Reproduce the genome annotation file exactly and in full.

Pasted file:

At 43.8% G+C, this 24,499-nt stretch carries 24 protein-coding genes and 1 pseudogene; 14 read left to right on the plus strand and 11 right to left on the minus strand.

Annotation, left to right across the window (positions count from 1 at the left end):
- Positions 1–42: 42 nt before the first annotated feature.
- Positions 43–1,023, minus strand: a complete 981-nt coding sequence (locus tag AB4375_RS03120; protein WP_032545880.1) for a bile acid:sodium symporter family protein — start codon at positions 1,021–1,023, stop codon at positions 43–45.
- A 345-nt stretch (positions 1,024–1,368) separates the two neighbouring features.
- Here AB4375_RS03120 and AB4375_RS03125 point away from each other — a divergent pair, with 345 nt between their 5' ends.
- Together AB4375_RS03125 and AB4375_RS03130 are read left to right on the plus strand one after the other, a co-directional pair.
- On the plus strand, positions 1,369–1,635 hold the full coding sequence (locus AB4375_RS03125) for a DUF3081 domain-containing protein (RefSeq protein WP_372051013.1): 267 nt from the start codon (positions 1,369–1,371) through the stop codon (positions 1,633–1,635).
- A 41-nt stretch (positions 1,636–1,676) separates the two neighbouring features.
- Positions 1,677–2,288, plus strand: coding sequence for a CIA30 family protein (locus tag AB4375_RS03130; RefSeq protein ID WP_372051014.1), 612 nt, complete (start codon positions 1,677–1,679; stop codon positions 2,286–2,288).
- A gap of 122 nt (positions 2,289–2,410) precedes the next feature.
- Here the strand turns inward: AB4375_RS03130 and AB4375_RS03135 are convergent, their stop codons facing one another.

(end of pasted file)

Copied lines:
At 43.8% G+C, this 24,499-nt stretch carries 24 protein-coding genes and 1 pseudogene; 14 read left to right on the plus strand and 11 right to left on the minus strand.

Annotation, left to right across the window (positions count from 1 at the left end):
- Positions 1–42: 42 nt before the first annotated feature.
- Positions 43–1,023, minus strand: a complete 981-nt coding sequence (locus tag AB4375_RS03120; protein WP_032545880.1) for a bile acid:sodium symporter family protein — start codon at positions 1,021–1,023, stop codon at positions 43–45.
- A 345-nt stretch (positions 1,024–1,368) separates the two neighbouring features.
- Here AB4375_RS03120 and AB4375_RS03125 point away from each other — a divergent pair, with 345 nt between their 5' ends.
- Together AB4375_RS03125 and AB4375_RS03130 are read left to right on the plus strand one after the other, a co-directional pair.
- On the plus strand, positions 1,369–1,635 hold the full coding sequence (locus AB4375_RS03125) for a DUF3081 domain-containing protein (RefSeq protein WP_372051013.1): 267 nt from the start codon (positions 1,369–1,371) through the stop codon (positions 1,633–1,635).
- A 41-nt stretch (positions 1,636–1,676) separates the two neighbouring features.
- Positions 1,677–2,288, plus strand: coding sequence for a CIA30 family protein (locus tag AB4375_RS03130; RefSeq protein ID WP_372051014.1), 612 nt, complete (start codon positions 1,677–1,679; stop codon positions 2,286–2,288).
- A gap of 122 nt (positions 2,289–2,410) precedes the next feature.
- Here the strand turns inward: AB4375_RS03130 and AB4375_RS03135 are convergent, their stop codons facing one another.